EXCLUSIVE: The Importance Of Attaining A Decolonized Perspective Of Psychedelics Therapy

(Part one of three) 

Nationwide, the arrest data revealed one consistent trend: significant racial bias. Despite roughly equal usage rates, Blacks are 3.73 times more likely than whites to be arrested for marijuana.

No doubt these groups are not exactly jumping into the psychedelics space at the moment though healing through psychedelics has the potential to bring about restorative and transformative justice, something indigenous communities and non-heteronormative, patriarchal communities, such as the disabled, queer and BIPOC seem to be aware of. Indeed, some actively practice within their community toward group care and accountability.

The fact is that conflict and trauma do not arise from a distinctive personal sphere, but rather across groups, communities, cultures and even generations. Systemic issues such as capitalism, ableism, patriarchy, transphobia and white supremacy are likely triggering or pushing toward conflict at a deeper level.

Acknowledging these internal and external streams is a good way to begin working toward their resolution.

Psychedelic Liberation Training (PLT), a program developed by Charlotte James and Sara Reed on the necessary practices with oneself and others toward destigmatizing, decolonizing and providing a new pathway to anti-oppression, diversity and inclusion in what has become a predominantly white space.

The two Black women have been participating in the psychedelic space for several years. James is a co-founder of the Ancestor Project and Reed is a therapist for MAPS and Yale psychedelic studies. Their experience made them realize the dearth of effort undertaken to destigmatize psychedelics in Black and Brown communities.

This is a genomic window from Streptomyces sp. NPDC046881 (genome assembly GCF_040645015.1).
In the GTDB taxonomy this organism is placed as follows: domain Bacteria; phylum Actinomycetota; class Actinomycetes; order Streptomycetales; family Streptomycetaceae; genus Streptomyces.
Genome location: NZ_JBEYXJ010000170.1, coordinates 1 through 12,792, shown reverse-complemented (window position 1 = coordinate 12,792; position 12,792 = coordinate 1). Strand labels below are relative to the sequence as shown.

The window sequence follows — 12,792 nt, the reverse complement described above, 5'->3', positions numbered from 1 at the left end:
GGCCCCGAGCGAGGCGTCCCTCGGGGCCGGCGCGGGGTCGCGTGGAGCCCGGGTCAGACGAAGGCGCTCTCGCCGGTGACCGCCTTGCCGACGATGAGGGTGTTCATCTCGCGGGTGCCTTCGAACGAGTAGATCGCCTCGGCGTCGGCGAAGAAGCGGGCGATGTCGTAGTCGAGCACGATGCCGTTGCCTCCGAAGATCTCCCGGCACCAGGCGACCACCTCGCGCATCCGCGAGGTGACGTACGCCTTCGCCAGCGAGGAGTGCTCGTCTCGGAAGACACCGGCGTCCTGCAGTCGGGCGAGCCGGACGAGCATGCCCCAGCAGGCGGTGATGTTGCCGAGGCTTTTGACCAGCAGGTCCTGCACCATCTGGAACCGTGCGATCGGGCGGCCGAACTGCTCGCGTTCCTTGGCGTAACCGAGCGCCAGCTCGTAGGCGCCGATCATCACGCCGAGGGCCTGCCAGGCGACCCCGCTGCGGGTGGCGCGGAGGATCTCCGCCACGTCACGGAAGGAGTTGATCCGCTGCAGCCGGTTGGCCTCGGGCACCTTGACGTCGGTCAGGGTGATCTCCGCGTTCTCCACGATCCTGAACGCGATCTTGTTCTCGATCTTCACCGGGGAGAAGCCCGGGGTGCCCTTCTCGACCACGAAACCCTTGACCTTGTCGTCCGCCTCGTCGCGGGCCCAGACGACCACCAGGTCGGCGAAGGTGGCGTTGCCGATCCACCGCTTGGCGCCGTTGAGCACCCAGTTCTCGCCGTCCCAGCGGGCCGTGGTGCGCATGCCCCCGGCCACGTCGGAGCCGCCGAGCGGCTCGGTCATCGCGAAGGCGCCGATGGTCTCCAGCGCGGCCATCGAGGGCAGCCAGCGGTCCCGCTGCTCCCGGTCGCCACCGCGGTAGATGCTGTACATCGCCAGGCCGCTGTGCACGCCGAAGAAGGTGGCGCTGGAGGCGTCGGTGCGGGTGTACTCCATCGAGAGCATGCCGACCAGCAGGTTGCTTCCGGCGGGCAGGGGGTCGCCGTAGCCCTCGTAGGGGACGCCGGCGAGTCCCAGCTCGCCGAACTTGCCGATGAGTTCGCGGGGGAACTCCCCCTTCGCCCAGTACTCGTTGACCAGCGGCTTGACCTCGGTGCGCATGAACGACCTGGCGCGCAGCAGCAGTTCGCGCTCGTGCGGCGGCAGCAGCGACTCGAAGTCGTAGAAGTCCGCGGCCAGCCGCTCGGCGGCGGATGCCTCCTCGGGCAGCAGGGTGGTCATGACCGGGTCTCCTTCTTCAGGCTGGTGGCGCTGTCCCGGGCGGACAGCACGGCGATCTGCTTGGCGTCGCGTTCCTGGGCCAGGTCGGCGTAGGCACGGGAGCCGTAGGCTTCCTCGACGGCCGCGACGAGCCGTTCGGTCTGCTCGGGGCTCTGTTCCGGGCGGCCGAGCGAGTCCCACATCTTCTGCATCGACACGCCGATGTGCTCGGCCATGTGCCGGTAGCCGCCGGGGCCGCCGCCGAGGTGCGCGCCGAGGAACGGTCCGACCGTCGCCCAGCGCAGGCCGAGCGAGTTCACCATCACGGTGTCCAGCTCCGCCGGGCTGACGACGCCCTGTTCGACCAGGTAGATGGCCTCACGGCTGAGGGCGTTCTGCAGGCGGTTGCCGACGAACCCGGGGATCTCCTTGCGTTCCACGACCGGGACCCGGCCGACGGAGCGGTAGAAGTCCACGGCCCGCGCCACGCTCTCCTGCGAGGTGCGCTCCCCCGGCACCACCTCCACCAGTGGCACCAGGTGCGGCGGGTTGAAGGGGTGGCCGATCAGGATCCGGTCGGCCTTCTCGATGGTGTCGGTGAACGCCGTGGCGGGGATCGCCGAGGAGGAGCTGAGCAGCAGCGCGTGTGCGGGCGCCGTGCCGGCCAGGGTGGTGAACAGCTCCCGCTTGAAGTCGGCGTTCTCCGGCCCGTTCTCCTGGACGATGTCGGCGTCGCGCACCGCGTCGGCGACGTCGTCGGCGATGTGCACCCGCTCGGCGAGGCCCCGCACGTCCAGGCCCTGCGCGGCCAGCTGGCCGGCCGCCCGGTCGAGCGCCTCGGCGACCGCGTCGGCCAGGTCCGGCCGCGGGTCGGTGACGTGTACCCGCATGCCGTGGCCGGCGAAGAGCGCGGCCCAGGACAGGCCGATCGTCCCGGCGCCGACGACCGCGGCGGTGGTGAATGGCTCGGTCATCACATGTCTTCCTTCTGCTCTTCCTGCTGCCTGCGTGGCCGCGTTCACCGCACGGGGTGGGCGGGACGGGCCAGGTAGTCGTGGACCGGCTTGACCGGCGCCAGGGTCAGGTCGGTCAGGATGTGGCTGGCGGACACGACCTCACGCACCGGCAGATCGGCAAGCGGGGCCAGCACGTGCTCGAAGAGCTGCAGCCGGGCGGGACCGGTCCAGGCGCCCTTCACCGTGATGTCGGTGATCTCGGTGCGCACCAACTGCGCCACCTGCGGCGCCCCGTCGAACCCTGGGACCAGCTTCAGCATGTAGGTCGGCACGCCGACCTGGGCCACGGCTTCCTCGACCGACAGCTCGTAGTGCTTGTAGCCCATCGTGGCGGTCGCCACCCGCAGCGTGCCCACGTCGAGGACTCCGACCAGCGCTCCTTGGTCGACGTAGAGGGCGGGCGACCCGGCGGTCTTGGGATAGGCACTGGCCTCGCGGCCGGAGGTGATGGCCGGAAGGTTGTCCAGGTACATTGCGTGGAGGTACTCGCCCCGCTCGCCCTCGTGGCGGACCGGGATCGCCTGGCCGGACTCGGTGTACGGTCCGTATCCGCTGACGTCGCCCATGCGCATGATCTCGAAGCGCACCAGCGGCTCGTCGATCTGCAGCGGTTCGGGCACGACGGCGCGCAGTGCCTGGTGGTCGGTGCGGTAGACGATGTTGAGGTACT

The starting point for this ten-week certificate program is the recognition that we all have trauma and we have all been colonized. This takes place in virtually any relationship a person enters into whether with a fellow human being, activities or goods.

The process of decolonizing can be viewed as unlearning the conditioning that unfolds in every action we embark on, which goes hand-in-hand with deconditioning from patriarchy and supremacy in general. 

Again, the fact that psychedelics use in the Black community is not as common as they bare among whites is due to disproportionate drug arrests, cultural stigma and lack of visibility in the space. 

This is why, James says, “it is our conscious goal to uplift more Black voices, creators, and businesses to begin re-contextualizing how psychedelics look in our community and provide more representation to help Black psychedelic enthusiasts connect.” 

Next up: EXCLUSIVE: Kambo And Sacred Medicines – Working Through Internalized Oppression

Photo: Benzinga edit with photo by Miha Creative and nfsstudi0 on Shutterstock and Benjah-bmm27 and Ben Mills on Wikimedia Commons.

Image and article originally from www.benzinga.com. Read the original article here.